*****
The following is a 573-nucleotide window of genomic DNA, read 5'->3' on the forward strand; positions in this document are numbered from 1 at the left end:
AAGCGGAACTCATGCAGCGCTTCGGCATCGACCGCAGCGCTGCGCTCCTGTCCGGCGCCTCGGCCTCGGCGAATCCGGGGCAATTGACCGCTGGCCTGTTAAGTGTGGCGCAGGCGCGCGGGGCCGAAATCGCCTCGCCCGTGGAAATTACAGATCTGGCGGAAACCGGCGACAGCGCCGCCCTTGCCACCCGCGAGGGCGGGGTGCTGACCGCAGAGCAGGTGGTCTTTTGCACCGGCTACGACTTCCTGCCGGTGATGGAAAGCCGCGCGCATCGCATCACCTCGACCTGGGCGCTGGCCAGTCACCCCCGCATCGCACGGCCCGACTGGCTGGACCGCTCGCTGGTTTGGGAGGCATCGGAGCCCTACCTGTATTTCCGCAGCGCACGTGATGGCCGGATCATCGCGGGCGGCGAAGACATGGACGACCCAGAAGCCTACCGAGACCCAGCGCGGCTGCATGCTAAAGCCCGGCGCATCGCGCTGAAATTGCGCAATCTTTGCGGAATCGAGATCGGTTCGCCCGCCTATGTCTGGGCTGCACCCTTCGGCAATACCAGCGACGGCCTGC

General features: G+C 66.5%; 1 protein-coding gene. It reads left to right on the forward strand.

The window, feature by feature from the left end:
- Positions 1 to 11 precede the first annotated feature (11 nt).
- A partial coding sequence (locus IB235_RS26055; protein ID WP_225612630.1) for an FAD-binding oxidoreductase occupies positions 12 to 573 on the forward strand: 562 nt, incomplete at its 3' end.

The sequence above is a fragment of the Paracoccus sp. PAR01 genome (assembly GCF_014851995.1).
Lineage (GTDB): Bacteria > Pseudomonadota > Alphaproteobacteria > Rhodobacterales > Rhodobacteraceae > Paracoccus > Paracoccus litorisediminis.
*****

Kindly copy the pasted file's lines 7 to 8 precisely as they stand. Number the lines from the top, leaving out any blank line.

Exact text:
The sequence above is a fragment of the Paracoccus sp. PAR01 genome (assembly GCF_014851995.1).
Lineage (GTDB): Bacteria > Pseudomonadota > Alphaproteobacteria > Rhodobacterales > Rhodobacteraceae > Paracoccus > Paracoccus litorisediminis.